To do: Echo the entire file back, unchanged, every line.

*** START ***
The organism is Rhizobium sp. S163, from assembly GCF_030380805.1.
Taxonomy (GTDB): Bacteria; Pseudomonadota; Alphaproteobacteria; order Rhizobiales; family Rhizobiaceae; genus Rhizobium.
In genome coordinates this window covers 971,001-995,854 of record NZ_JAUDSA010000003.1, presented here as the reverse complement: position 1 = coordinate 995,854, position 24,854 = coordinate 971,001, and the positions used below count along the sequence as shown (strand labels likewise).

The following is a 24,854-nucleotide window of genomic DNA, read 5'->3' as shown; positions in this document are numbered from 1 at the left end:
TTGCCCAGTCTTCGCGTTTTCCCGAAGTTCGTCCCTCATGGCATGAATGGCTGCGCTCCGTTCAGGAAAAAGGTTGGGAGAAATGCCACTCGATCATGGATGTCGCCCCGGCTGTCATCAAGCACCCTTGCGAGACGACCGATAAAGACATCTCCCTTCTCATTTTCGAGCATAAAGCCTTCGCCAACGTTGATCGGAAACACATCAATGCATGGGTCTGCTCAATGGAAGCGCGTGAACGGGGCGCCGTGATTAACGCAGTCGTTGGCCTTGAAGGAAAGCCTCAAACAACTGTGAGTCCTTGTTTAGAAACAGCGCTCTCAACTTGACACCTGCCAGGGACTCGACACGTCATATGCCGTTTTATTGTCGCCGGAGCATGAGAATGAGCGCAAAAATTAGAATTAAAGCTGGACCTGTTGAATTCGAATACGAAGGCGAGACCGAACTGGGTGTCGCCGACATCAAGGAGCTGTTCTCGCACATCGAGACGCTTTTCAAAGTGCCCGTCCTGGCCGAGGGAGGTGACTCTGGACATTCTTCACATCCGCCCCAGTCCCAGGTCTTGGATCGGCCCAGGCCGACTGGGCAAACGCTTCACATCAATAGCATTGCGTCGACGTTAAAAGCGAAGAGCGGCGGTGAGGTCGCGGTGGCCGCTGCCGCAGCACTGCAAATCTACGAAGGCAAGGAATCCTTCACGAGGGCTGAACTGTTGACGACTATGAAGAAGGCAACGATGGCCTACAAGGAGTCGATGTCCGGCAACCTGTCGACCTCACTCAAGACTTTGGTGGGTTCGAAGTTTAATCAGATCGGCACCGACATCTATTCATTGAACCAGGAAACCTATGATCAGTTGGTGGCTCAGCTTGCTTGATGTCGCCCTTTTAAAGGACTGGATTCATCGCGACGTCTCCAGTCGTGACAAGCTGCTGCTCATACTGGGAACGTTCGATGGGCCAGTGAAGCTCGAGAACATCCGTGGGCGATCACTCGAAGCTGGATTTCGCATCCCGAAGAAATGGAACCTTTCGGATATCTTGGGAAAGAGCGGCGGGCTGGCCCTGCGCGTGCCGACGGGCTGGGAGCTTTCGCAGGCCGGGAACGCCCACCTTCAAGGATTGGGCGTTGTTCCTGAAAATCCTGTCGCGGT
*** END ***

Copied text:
The organism is Rhizobium sp. S163, from assembly GCF_030380805.1.
Taxonomy (GTDB): Bacteria; Pseudomonadota; Alphaproteobacteria; order Rhizobiales; family Rhizobiaceae; genus Rhizobium.
In genome coordinates this window covers 971,001-995,854 of record NZ_JAUDSA010000003.1, presented here as the reverse complement: position 1 = coordinate 995,854, position 24,854 = coordinate 971,001, and the positions used below count along the sequence as shown (strand labels likewise).

The following is a 24,854-nucleotide window of genomic DNA, read 5'->3' as shown; positions in this document are numbered from 1 at the left end:
TTGCCCAGTCTTCGCGTTTTCCCGAAGTTCGTCCCTCATGGCATGAATGGCTGCGCTCCGTTCAGGAAAAAGGTTGGGAGAAATGCCACTCGATCATGGATGTCGCCCCGGCTGTCATCAAGCACCCTTGCGAGACGACCGATAAAGACATCTCCCTTCTCATTTTCGAGCATAAAGCCTTCGCCAACGTTGATCGGAAACACATCAATGCATGGGTCTGCTCAATGGAAGCGCGTGAACGGGGCGCCGTGATTAACGCAGTCGTTGGCCTTGAAGGAAAGCCTCAAACAACTGTGAGTCCTTGTTTAGAAACAGCGCTCTCAACTTGACACCTGCCAGGGACTCGACACGTCATATGCCGTTTTATTGTCGCCGGAGCATGAGAATGAGCGCAAAAATTAGAATTAAAGCTGGACCTGTTGAATTCGAATACGAAGGCGAGACCGAACTGGGTGTCGCCGACATCAAGGAGCTGTTCTCGCACATCGAGACGCTTTTCAAAGTGCCCGTCCTGGCCGAGGGAGGTGACTCTGGACATTCTTCACATCCGCCCCAGTCCCAGGTCTTGGATCGGCCCAGGCCGACTGGGCAAACGCTTCACATCAATAGCATTGCGTCGACGTTAAAAGCGAAGAGCGGCGGTGAGGTCGCGGTGGCCGCTGCCGCAGCACTGCAAATCTACGAAGGCAAGGAATCCTTCACGAGGGCTGAACTGTTGACGACTATGAAGAAGGCAACGATGGCCTACAAGGAGTCGATGTCCGGCAACCTGTCGACCTCACTCAAGACTTTGGTGGGTTCGAAGTTTAATCAGATCGGCACCGACATCTATTCATTGAACCAGGAAACCTATGATCAGTTGGTGGCTCAGCTTGCTTGATGTCGCCCTTTTAAAGGACTGGATTCATCGCGACGTCTCCAGTCGTGACAAGCTGCTGCTCATACTGGGAACGTTCGATGGGCCAGTGAAGCTCGAGAACATCCGTGGGCGATCACTCGAAGCTGGATTTCGCATCCCGAAGAAATGGAACCTTTCGGATATCTTGGGAAAGAGCGGCGGGCTGGCCCTGCGCGTGCCGACGGGCTGGGAGCTTTCGCAGGCCGGGAACGCCCACCTTCAAGGATTGGGCGTTGTTCCTGAAAATCCTGTCGCGGT